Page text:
Johnny Foreigner / Talons

The chronicle of Johnny Foreigner's occasional visits to London continues. This time the venue was my student union, which is swanky as student unions go. The Guinness didn't taste half bad.

And there is seating, which I made use of during the set of the first (unknown, local?) support act. I refuse to be mean about them, for they look like upstanding gentlemen. I shall just stick to the facts: they played their instruments, and some organized noise came out. Meanwhile, I was reading Niall Fergerson's The Ascent of Money. A little incongruous to be thinking about the history of finance during a concert du rock, but there you go.

The second (touring) support group are called Talons, and they do violin-encrusted postrock. In a word: heavy. In two: heavy metal. A success mainly because the drummer was mesmerizing. The violins and guitars could just make droning noises and the band would be awesome.

Another retreat to the couches. Read some more about the role of bond markets in the American Civil War. But I couldn't concentrate. Band prep isn't supposed to be exciting, and yet the build-up gave me the jitters. JoFo gigs are explosive. The tension can be pretty unbearable.

A pause in the narrative for a confession: I didn't buy JoFo's second album, nor am I familiar with it through extralegal means. Several factors explain my betrayal. First, Drowned in Sound (who can fairly be described as JoFo partisans) gave it a weak review, which stopped me downloading it immediately upon release. Second, it's... concise. £8 was not going to buy me very much, particularly since I already owned the singles. Opportunity cost is important, people. £8 can be spent on a Dismemberment Plan album. Or Guinness. Third, my initial ventures on Spotify were less than revelatory. This was probably related to factor number four. The band (because they are the bestest ever) threw an EP of remixes on the web just before the album dropped. For free, may I stress. Go download! I think the EP wins over the LP, despite the ill-judged Internet Forever track. Compare the busy 'More Tongue' to the aching space of the Cycle Mix, or the stop-start of 'More Heart' to the control of Junior's version. Coati's rework of 'ShutUpAlright' dressed Kelly's voice in a way that punched harder than the thrash of the original. And JOCKS provided a summer anthem that managed to outblast the formidable 'Feels Like Summer'. Napoleon iii and Tom Campesinos! don't quite manage to erase the originals, but they had a tough brief, and their contributions are perfectly listenable. Alex laughed at going in a synth-pop direction for the next release, but from where I'm standing it doesn't look like a bad idea. With Grace, I elected to stick with the free remixes and forgo the costly album. Apologies for my mercenary nature.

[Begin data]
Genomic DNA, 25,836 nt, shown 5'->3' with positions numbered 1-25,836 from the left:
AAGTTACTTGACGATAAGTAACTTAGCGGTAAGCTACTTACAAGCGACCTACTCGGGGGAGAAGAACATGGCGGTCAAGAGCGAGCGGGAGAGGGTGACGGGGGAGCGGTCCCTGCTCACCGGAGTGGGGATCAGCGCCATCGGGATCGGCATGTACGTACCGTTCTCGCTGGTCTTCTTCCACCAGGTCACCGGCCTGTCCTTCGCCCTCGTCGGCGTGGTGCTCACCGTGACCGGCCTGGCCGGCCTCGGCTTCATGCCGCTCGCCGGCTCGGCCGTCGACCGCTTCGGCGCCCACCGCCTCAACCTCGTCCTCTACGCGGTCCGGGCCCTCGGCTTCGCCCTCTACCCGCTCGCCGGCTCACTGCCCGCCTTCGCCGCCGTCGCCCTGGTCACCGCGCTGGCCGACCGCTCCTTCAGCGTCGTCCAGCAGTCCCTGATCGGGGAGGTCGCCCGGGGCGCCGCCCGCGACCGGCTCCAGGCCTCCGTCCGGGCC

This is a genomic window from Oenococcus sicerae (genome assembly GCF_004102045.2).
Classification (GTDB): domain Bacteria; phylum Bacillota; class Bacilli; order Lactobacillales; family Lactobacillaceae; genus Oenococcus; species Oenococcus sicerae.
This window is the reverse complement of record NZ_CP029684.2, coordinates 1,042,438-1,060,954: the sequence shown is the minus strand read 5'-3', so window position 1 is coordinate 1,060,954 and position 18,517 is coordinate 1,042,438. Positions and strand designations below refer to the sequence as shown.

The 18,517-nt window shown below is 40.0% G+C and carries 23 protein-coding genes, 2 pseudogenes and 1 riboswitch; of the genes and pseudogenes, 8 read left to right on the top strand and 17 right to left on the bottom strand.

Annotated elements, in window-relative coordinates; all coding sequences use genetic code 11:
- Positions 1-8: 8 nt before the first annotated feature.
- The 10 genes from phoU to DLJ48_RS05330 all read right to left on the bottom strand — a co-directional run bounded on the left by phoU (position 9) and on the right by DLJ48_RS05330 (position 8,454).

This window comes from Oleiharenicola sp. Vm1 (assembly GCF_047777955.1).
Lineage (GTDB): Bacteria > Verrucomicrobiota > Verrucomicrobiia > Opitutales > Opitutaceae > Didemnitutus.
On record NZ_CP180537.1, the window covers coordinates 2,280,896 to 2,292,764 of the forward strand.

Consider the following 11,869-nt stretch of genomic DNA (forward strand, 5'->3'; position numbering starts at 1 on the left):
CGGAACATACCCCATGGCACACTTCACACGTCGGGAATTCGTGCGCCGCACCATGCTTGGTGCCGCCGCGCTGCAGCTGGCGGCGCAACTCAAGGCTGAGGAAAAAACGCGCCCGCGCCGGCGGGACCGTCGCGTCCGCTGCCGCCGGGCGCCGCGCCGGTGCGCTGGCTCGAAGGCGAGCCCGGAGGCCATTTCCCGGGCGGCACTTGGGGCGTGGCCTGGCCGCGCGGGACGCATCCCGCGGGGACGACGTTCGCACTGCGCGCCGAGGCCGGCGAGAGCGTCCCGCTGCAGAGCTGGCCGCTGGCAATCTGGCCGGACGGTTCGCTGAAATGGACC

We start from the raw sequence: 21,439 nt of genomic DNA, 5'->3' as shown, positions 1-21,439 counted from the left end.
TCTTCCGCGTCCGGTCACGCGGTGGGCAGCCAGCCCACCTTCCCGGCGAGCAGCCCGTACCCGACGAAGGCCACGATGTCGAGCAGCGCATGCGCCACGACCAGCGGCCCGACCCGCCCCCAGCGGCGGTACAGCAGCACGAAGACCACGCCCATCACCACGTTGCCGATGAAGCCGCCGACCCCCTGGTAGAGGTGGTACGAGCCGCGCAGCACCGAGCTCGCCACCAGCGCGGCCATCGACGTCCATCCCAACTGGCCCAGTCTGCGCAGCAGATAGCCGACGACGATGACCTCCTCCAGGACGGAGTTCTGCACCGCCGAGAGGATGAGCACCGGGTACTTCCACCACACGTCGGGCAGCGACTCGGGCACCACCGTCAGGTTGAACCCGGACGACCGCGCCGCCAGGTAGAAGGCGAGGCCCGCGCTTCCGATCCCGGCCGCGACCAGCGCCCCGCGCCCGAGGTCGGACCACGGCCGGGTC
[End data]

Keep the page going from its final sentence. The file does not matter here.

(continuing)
So back to the gig and everything. The kick-off was a song I was unfamiliar with, but balloons were soon unleashed to distract me from this. Balloons were forgotten as 'Yes! You Talk Too Fast' came on. Much love for that and the later appearance of 'Cranes and Cranes', neither of which were played at the previous London gig, where they were missed. 'Feels Like Summer' and 'Eyes Wide Terrified' rounded off the opening package, and got everyone in the room jumping. As is proper.

The band seemed more relaxed than last time, perhaps because the venue was smaller? The tour had been less onerous? Balloons? Whatever it was, Alexei was more conversational, Kelly's face, and smile, were visible, and Junior felt comfortable enough to embrace his role as master of ceremonies, conducting the beginning and ending of songs, and bossing his co-workers when they got too unruly. They looked like they were enjoying themselves.

Moment of the night was rewarded to 'Spindarella' last time, the best song in the JoFo catalogue, but tonight's performance was overshadowed by what came immediately before. The forgettable 'Chose Yr Side' was redeemed very slightly by it serving as the lead into 'ShutUpAlright'. Instruments were swapped, and Kelly sat down on Junior's stool to sing her piece, arms wrapped nervously around themselves, face turned as much as possible away from the audience. At a gig filled with noise and yelling, Kelly gave us this little moment of frail, unfiltered beauty. Abandonment, heartbreak, and a rousing resolve, all in under two minutes. Amazing.

The play-every-instrument finale was given extra heft by the inclusion of Talons, who can make a LOT of noise. Awesome, like last time. No encore, again like last time. And like last time, I don't mind. I was pretty tired just standing there. Alex looked like he could drown in his own sweat. I was happy. Go home, write this.

I'll end on a note cribbed from a FoFo b-side that sums up the above exposition rather well: there's nothing I can say, I got exactly what I paid for. And I did. Thank you.

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